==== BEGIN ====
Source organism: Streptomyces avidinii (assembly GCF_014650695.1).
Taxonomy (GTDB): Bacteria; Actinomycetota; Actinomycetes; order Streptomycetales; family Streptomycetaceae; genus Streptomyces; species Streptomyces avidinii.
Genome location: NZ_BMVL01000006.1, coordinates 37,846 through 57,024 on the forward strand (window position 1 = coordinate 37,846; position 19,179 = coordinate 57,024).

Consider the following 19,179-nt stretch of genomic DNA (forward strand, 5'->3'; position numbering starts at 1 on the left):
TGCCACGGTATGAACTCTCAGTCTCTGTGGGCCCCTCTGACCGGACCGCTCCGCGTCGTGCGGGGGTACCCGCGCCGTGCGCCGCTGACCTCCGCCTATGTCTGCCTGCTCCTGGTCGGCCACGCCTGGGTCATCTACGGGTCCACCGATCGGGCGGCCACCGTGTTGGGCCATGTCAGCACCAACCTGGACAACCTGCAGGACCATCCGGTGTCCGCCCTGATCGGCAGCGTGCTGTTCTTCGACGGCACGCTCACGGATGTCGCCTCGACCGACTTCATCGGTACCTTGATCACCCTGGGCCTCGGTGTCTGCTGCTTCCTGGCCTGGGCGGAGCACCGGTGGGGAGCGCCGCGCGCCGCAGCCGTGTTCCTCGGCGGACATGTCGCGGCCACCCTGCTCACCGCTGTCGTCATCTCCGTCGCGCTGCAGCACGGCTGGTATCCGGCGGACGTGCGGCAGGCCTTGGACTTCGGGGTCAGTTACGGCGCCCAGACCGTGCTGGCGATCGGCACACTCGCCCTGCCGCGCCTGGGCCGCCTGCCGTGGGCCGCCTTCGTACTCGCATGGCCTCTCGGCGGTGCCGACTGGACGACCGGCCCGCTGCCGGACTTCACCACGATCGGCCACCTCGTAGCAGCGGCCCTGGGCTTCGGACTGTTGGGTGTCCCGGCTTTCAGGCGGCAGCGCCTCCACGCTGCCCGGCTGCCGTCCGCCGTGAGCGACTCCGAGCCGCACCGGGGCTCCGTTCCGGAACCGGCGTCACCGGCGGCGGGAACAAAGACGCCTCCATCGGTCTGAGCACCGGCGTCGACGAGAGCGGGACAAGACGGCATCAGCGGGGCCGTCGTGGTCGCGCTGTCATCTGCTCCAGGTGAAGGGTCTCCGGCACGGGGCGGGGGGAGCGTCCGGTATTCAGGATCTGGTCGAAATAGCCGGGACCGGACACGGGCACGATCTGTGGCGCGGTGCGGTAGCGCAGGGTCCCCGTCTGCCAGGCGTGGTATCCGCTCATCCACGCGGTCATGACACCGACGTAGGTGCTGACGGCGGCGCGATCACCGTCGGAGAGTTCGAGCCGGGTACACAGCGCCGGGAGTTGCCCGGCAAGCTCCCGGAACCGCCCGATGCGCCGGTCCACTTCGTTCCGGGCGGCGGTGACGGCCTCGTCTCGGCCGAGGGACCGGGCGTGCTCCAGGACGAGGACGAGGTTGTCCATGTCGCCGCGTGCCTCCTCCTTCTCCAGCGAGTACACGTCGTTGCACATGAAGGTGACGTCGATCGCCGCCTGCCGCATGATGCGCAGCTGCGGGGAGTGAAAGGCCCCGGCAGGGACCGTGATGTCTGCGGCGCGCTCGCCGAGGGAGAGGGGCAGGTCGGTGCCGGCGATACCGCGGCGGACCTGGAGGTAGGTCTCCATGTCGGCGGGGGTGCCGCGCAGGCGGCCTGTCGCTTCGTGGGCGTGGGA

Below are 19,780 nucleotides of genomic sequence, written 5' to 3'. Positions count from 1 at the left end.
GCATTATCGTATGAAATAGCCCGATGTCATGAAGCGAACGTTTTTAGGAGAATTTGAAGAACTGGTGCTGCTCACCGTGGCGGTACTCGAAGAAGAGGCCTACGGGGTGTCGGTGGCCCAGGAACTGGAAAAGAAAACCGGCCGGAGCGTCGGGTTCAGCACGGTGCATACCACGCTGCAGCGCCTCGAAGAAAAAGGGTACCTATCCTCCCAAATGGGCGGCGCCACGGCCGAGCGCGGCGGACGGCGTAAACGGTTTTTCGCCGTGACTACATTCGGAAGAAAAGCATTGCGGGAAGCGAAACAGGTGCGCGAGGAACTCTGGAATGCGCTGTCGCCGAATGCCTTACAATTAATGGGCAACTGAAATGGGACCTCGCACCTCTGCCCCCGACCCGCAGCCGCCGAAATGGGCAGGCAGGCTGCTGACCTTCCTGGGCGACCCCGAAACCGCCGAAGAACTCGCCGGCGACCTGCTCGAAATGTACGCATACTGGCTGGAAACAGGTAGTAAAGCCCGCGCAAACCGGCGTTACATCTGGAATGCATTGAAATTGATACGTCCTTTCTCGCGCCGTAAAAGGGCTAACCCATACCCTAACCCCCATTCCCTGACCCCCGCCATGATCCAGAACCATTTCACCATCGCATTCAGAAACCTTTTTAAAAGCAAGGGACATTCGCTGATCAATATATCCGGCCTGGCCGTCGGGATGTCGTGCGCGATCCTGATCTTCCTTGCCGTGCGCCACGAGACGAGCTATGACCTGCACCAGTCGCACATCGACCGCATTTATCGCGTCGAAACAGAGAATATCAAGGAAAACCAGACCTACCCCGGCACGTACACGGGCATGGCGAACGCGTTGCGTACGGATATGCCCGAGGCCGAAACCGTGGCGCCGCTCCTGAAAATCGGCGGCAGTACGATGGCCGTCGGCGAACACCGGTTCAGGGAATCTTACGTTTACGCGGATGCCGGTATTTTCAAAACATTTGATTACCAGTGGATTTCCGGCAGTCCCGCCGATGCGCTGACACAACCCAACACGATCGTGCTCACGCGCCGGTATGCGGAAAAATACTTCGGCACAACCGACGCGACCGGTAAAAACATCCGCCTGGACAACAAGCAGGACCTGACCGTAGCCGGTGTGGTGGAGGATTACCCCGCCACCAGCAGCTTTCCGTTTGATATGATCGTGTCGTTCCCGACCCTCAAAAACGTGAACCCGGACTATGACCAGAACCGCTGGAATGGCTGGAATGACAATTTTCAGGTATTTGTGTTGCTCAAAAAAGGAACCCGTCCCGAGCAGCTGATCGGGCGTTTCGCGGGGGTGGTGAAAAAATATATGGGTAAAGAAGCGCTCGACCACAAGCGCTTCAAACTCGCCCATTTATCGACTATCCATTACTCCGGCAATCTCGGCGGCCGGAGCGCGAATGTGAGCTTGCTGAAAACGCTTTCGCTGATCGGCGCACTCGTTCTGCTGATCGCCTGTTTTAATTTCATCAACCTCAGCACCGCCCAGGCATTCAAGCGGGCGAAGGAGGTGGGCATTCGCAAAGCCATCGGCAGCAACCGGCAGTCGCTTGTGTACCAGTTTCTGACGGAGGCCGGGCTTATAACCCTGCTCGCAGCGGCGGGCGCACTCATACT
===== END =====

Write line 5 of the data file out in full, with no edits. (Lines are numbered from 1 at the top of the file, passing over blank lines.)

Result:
TGCCACGGTATGAACTCTCAGTCTCTGTGGGCCCCTCTGACCGGACCGCTCCGCGTCGTGCGGGGGTACCCGCGCCGTGCGCCGCTGACCTCCGCCTATGTCTGCCTGCTCCTGGTCGGCCACGCCTGGGTCATCTACGGGTCCACCGATCGGGCGGCCACCGTGTTGGGCCATGTCAGCACCAACCTGGACAACCTGCAGGACCATCCGGTGTCCGCCCTGATCGGCAGCGTGCTGTTCTTCGACGGCACGCTCACGGATGTCGCCTCGACCGACTTCATCGGTACCTTGATCACCCTGGGCCTCGGTGTCTGCTGCTTCCTGGCCTGGGCGGAGCACCGGTGGGGAGCGCCGCGCGCCGCAGCCGTGTTCCTCGGCGGACATGTCGCGGCCACCCTGCTCACCGCTGTCGTCATCTCCGTCGCGCTGCAGCACGGCTGGTATCCGGCGGACGTGCGGCAGGCCTTGGACTTCGGGGTCAGTTACGGCGCCCAGACCGTGCTGGCGATCGGCACACTCGCCCTGCCGCGCCTGGGCCGCCTGCCGTGGGCCGCCTTCGTACTCGCATGGCCTCTCGGCGGTGCCGACTGGACGACCGGCCCGCTGCCGGACTTCACCACGATCGGCCACCTCGTAGCAGCGGCCCTGGGCTTCGGACTGTTGGGTGTCCCGGCTTTCAGGCGGCAGCGCCTCCACGCTGCCCGGCTGCCGTCCGCCGTGAGCGACTCCGAGCCGCACCGGGGCTCCGTTCCGGAACCGGCGTCACCGGCGGCGGGAACAAAGACGCCTCCATCGGTCTGAGCACCGGCGTCGACGAGAGCGGGACAAGACGGCATCAGCGGGGCCGTCGTGGTCGCGCTGTCATCTGCTCCAGGTGAAGGGTCTCCGGCACGGGGCGGGGGGAGCGTCCGGTATTCAGGATCTGGTCGAAATAGCCGGGACCGGACACGGGCACGATCTGTGGCGCGGTGCGGTAGCGCAGGGTCCCCGTCTGCCAGGCGTGGTATCCGCTCATCCACGCGGTCATGACACCGACGTAGGTGCTGACGGCGGCGCGATCACCGTCGGAGAGTTCGAGCCGGGTACACAGCGCCGGGAGTTGCCCGGCAAGCTCCCGGAACCGCCCGATGCGCCGGTCCACTTCGTTCCGGGCGGCGGTGACGGCCTCGTCTCGGCCGAGGGACCGGGCGTGCTCCAGGACGAGGACGAGGTTGTCCATGTCGCCGCGTGCCTCCTCCTTCTCCAGCGAGTACACGTCGTTGCACATGAAGGTGACGTCGATCGCCGCCTGCCGCATGATGCGCAGCTGCGGGGAGTGAAAGGCCCCGGCAGGGACCGTGATGTCTGCGGCGCGCTCGCCGAGGGAGAGGGGCAGGTCGGTGCCGGCGATACCGCGGCGGACCTGGAGGTAGGTCTCCATGTCGGCGGGGGTGCCGCGCAGGCGGCCTGTCGCTTCGTGGGCGTGGGA